Kentucky Attorney John Berry was irked when the Kentucky Legislative Commission excluded the public from a hearing about allegations against Senate President David Williams, but allowed Williams to stay. The Commission later dismissed the complaint against Williams.
Berry complained in a letter to the Commission that the whole situation was shady. The Commission whined to the Kentucky Bar Association, which then warned Berry that his conduct violated the Kentucky Rules of Professional Conduct. Last week, the Sixth Circuit Court of Appeals clarified for the Kentucky Bar that lawyers, much like regular people, have free speech rights and can write letters.
But the case must be more complicated than that, right?
In 2007, the Kentucky Legislative Ethics Commission received a complaint regarding Williams' fundraising. At the hearing on the matter, the Commission called an executive session and excluded the media, Berry, and other members of the public, but allowed Williams to be present.
After the complaint against Williams was dismissed, Berry wrote a letter to the Commission, (which he also distributed to the public and the media), criticizing the disposition of the matter:
The inquiry was conducted entirely behind closed doors with the exception of Senator Williams who was allowed to be present throughout the preliminary inquiry. The exclusion of the pub[l]ic and the media was enough to arouse suspicion, but the exclusion of the complainant (except for a brief appearance as a witness) coupled with the inclusion of the alleged violator throughout the proceeding gave cause for some to speculate that the deck was stacked and the Senator would be exonerated. I was not, and am not, willing to go that far, but I do believe that your Order ... that exonerated him, was contrary to the undisputed evidence that was presented.
(Gave cause for some to speculate that the deck was stacked? Berry doesn't hold back.)
The Commission complained to the Kentucky Bar Association (KBA) Inquiry Commission, which investigated the matter and informed Berry that his letter violated Kentucky Rule of Professional Conduct 8.2(a). The rule states:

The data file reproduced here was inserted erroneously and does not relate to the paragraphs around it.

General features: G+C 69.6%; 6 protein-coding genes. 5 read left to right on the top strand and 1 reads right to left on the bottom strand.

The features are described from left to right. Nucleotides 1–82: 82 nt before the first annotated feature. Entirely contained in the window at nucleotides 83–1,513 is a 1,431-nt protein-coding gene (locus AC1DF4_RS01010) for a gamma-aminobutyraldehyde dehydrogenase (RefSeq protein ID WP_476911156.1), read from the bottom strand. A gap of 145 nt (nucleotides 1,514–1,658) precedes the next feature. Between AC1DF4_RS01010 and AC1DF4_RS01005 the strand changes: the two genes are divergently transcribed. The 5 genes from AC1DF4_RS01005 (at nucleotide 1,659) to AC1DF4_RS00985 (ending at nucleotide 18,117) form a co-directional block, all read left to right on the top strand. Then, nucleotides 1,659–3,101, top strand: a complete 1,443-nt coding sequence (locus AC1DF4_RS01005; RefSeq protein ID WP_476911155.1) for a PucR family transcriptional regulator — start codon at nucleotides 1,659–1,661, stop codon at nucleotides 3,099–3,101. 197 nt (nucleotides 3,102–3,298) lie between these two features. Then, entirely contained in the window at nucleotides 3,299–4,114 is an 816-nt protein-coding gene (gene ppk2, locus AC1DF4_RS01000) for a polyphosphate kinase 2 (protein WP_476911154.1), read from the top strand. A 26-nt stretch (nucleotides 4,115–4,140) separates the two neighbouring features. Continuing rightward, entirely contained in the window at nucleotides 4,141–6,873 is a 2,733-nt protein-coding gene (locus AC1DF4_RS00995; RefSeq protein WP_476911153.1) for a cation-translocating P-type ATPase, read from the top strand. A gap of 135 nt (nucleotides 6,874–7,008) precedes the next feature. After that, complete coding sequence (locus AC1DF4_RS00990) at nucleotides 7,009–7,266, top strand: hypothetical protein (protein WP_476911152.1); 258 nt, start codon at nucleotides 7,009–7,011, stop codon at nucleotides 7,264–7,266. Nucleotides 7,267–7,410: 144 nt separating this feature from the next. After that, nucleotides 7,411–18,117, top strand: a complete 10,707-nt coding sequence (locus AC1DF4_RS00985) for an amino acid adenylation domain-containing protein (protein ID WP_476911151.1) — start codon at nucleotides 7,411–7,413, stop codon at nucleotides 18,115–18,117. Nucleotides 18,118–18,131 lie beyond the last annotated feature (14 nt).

A lawyer shall not make a statement that the lawyer knows to be false or with reckless disregard as to its truth or falsity concerning the qualifications or integrity of a judge, adjudicatory officer or public legal officer.
There was no formal discipline; just a warning that Berry should avoid making similar statements in the future.
Berry, however, refused to back down. He challenged the warning, and the Sixth Circuit Court of Appeals ultimately sided with him.
Circuit Judges John Rogers and Martha Craig agreed that "The warning letter implied a threat of future enforcement that elevated the injury from subjective chill to actual injury." The third judge, U.S District Judge Jack Zouhary, thought that the letter violated Berry's free speech rights, but that the appeal was "more about stubborn Berry having the last word in his dispute with the KBA than about the First Amendment."
Either way, Berry and free speech win. Go America.
- Berry v. Schmitt (Sixth Circuit Court of Appeals)
- Sweet Corn Festival Policy Violated Christians' Free Speech Rights (FindLaw's Sixth Circuit Blog)
- Sixth Circuit Bound? Teen Sues Over Jesus Is Not a Homophobe Shirt (FindLaw's Sixth Circuit Blog)